(5) In Ct. A. Ct. Nachiappa Chettiar and others v. Ct. A. Ct. Subramanium Chettiar, : [1960]2SCR209 while interpreting the word 'suit occurring in Section 21 of the Arbitration Act the court held that proceedings in appeal are continuation of the suit and the Mysore High Court after referring to the said Supreme Court judgment held that the word 'suit' in clause (k) of rule I of Order 43 of the Code includes in 'appeal'.

(6) Learned counsel for the respondents relies upon Akkas Mia and others v. Abdul Aziz Bopari, : AIR1929Cal532 , Mahboob Hasan Khan and others v. Syed Bashir Hussain and others, Air 1961 Allahabad 527, Patel Dahyabhai Mathurbhai v. Dolia BhaishankerPitamber and others, : AIR1963Guj258 and Sat Pal L., Rameshwer Dial and another v. Budh Lalji and others, . In these authorities it is observed that Rule 11 of Order 22 provides only for the application of that Order to appeals and that in doing so Order 22 applies to the appeals but there is no such provision in Order 43 rule I (k) of the Code which enables the word 'suit' to include an appeal. It is also observed that Rule 'J of Order 22 of the Code applies not only to suits but to appeals as well but at the same time the statute does not provide an appeal while making the provision of clause (k) of Order 43 of the Code against every order passed under Order 22 rule 9 of the Code and that this right of appeal is confined expressly as against the order refusing to set aside the abatement of a suit. The reasoning is that if the intention was that the right of appeal should be available against an order refusing to set aside abatement of appeals the legislature could have so provided by adding the word 'appeal' at the end of the clause (k).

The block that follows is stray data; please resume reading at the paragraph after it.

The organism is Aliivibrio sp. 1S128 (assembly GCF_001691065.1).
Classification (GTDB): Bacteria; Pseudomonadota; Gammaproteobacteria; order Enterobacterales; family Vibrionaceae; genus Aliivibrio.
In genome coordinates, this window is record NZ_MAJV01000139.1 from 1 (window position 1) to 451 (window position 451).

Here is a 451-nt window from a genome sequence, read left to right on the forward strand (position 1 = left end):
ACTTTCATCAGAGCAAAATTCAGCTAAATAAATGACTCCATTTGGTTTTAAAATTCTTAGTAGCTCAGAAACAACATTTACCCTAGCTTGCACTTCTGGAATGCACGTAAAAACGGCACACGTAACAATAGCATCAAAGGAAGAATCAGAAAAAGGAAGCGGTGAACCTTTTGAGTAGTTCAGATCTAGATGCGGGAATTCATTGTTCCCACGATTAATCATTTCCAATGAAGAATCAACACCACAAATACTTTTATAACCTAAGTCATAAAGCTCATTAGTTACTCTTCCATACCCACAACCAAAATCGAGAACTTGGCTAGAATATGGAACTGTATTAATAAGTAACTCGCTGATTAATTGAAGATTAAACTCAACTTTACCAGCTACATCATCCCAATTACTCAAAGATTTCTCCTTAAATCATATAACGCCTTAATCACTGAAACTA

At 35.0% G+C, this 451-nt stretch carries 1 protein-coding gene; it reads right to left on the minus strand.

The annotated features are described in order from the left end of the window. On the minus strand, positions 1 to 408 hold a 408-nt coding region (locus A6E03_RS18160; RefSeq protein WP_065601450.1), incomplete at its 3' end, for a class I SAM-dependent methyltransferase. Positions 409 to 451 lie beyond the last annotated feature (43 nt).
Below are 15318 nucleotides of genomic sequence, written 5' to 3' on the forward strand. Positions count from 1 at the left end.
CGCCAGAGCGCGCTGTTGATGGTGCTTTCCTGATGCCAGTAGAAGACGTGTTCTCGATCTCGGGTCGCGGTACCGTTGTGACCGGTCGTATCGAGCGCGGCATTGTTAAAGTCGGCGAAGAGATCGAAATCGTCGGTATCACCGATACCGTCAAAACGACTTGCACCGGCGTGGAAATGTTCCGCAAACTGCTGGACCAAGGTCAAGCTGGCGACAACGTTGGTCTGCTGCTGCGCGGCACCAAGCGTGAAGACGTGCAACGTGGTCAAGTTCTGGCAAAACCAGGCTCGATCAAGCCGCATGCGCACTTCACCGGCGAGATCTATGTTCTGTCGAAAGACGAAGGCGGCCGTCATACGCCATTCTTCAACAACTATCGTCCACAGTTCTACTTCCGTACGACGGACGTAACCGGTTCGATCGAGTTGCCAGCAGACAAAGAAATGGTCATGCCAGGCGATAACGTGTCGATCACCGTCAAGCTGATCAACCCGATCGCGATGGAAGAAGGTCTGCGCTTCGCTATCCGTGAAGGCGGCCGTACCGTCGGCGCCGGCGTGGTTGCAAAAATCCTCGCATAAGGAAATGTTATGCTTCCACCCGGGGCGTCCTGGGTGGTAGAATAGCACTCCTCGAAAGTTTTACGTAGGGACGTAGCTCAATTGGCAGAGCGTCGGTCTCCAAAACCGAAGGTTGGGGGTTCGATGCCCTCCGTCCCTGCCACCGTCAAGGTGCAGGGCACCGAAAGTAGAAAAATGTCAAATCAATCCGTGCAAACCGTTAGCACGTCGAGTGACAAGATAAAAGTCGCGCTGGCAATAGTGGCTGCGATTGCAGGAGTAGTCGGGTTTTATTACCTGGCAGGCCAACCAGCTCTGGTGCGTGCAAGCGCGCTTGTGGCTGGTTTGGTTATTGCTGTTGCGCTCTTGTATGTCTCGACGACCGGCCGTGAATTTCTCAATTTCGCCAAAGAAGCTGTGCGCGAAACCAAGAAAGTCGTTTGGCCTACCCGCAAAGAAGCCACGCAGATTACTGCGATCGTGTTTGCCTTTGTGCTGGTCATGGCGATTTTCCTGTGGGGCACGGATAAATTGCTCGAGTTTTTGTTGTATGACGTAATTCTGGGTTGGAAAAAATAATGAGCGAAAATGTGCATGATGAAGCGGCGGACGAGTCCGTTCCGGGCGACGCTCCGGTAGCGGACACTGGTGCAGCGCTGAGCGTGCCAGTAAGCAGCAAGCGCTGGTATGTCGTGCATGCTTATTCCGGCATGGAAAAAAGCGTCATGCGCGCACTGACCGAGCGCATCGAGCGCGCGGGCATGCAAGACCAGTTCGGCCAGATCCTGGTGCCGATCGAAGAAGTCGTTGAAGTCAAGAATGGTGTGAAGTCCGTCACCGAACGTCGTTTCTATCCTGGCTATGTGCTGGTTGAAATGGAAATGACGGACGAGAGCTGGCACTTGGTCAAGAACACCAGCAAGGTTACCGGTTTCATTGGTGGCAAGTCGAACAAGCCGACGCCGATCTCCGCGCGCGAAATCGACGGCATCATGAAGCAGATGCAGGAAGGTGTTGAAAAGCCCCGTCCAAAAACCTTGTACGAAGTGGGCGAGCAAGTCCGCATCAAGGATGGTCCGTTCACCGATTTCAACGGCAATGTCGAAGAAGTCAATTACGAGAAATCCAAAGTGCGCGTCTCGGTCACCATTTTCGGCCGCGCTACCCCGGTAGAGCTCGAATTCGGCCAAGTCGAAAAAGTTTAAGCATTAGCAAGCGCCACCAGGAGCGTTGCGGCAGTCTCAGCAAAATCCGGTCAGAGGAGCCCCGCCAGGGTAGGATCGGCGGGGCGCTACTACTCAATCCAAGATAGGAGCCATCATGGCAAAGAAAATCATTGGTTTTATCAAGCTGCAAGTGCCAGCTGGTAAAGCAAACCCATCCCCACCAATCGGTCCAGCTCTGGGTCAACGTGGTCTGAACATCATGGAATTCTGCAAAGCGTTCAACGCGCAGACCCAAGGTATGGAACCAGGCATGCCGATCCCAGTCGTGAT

(7) I have taken into consideration the two sets of view expressed by the various courts but in view of the Supreme Court judgment in Ct. A. Ct. Nachiappa Chettiar and others, (Supra) it seems to me that the word 'suit' in clause (k) includes the appeal. In other words, I am of the view that an appeal lies from an order refusing to set aside the abatement of an appeal and that the word 'suit' in clause (k) includes an appeal.